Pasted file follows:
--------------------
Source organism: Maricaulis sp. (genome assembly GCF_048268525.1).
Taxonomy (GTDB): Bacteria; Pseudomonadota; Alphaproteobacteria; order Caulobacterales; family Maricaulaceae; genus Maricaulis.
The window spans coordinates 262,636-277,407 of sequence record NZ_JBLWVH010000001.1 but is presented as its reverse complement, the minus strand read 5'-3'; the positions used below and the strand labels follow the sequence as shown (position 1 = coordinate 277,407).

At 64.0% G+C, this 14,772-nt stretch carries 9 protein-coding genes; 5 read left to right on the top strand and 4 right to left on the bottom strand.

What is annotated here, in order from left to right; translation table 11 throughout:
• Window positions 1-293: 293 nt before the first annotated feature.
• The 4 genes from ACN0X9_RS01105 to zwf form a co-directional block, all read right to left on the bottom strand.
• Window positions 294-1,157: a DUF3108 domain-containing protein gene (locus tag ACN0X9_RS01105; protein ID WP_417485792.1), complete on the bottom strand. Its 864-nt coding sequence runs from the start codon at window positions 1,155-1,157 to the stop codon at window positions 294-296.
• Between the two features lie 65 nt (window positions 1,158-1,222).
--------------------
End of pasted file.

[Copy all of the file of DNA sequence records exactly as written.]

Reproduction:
Source organism: Maricaulis sp. (genome assembly GCF_048268525.1).
Taxonomy (GTDB): Bacteria; Pseudomonadota; Alphaproteobacteria; order Caulobacterales; family Maricaulaceae; genus Maricaulis.
The window spans coordinates 262,636-277,407 of sequence record NZ_JBLWVH010000001.1 but is presented as its reverse complement, the minus strand read 5'-3'; the positions used below and the strand labels follow the sequence as shown (position 1 = coordinate 277,407).

At 64.0% G+C, this 14,772-nt stretch carries 9 protein-coding genes; 5 read left to right on the top strand and 4 right to left on the bottom strand.

What is annotated here, in order from left to right; translation table 11 throughout:
• Window positions 1-293: 293 nt before the first annotated feature.
• The 4 genes from ACN0X9_RS01105 to zwf form a co-directional block, all read right to left on the bottom strand.
• Window positions 294-1,157: a DUF3108 domain-containing protein gene (locus tag ACN0X9_RS01105; protein ID WP_417485792.1), complete on the bottom strand. Its 864-nt coding sequence runs from the start codon at window positions 1,155-1,157 to the stop codon at window positions 294-296.
• Between the two features lie 65 nt (window positions 1,158-1,222).